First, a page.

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  • Writer's pictureThe Cambridge Dog Lodge

Bonfire Night - Part 1

Yes I know, its not bonfire night any more so I am little late to the party. But I have been a little preoccupied with terrified animals myself. Hopefully then we can prepare for next bonfire night, and Christmas and New Year where it has become a bit of a fashion to let fireworks off then too.

Dont get me wrong, I used to be a very big fan of fireworks and bonfire night. When I was a little girl, we had a dog called Mutley. He was a chocolate brown staffie cross with medium long fur. And he used to love Bonfire night! We would sit together. side by side, watching the fireworks. But Holly, our dog as an adult was terrified of fireworks and would hide under the table, panting and shivering.

I've called it part one because I hope to share what knowledge and ideas I have, and your response will be 'this is what I do', so right from the start I am letting you know I need to hear from you and find out what everyone does.

As I said at the beginning, we struggled ourselves this Bonfire night. Let me first state, the funny thing is, not all of the animals are bothered by it. The rabbits, chinchilla, chickens and ducks don't seem to really care, and Willow and Barney are pretty chilled too. But Indie does not like it at all, plus we have a dog staying with us who was very stressed too. And it was very hard keeping Indie in particular, calm.

So what were the signs of stress they would show? Indie growled and barked and really would not know what to do with herself, tries to climb on our laps and onto our heads. By the way, she is a golden retriever so she is quite big. Then the dog boarding, just panted and shivered and wanted to get as close to a human as possible. These are just a few signs of discomfort and stress due to fireworks. There are many others; drooling, howling, destructive behaviour, bolting, weeing and pooping indoors - these are not exclusive to dogs, these behaviours can be seen in cats, small pets and larger animals such as horses. And of course it can also lead to death.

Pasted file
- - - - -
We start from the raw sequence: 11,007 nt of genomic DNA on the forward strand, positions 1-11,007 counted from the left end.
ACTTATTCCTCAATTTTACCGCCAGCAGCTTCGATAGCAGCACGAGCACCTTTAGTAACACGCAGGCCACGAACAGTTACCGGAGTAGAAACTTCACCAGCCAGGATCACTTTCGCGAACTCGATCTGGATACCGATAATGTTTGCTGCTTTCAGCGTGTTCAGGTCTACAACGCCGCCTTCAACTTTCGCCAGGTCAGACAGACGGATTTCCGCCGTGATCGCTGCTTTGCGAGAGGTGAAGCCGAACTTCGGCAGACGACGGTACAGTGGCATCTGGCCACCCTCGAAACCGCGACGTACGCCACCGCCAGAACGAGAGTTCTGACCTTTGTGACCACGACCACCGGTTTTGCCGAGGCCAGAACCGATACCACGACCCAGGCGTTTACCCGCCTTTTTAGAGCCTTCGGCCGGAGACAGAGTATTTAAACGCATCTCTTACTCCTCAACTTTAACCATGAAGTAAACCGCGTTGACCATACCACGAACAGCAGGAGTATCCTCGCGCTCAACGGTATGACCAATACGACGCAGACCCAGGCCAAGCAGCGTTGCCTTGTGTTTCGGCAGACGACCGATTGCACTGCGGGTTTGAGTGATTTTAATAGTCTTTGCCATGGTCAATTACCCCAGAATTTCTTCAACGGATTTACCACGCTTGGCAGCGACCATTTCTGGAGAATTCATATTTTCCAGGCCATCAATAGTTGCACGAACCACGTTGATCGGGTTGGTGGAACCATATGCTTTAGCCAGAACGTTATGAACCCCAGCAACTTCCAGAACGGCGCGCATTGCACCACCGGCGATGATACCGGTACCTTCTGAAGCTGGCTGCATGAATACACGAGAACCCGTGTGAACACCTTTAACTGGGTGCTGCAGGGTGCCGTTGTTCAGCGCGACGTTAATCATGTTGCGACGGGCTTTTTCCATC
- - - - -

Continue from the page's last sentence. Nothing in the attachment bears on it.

So what can we do? Well, we made them dens that were dark and cozy. We wrapped them in towels and blankets. We tied scarves around their ears. We put the tv on, closed curtains and made the room as sound proof (from the outside) as much as possible. And importantly we stayed calm too, showing them that we are ok and there is nothing to be frightened of.

But it was hard seeing them so stressed and frightened. I am just relieved the other animals don't get stressed. Above are some tips I shared this Bonfire night. Did any one do these things? Did they work?

Other things we can do is use a calming pheromone plug in and there are CDs you can buy that play fireworks sounds that can be used to get our pets used to them on the lead up to the particular night.

Pets and fireworks - PDSA This is a link to the PDSA's website that discusses ways to help our pets on the way to Bonfire nights and other likely nights we would hear fireworks. Its very informative and helpful.

I want to know what everyone does, if you can send photos that would be amazing that we can include in Part 2. I think we need to help each other to help our animals. I heard of animals losing their life or bolting over this particular Bonfire night, and I would hate for this to happen again. We know it happens every year, and I know it just feels awful. Despite the sale of 'silent' fireworks, from what I can tell, they are not really that silent. Please let me know whether anyone has used them or not and what you thought.

I don't want to stop bonfire night or cancel fireworks. I just want to help people help their pets through the nights with as little disruption as possible, and help us prepare.

Georgia x

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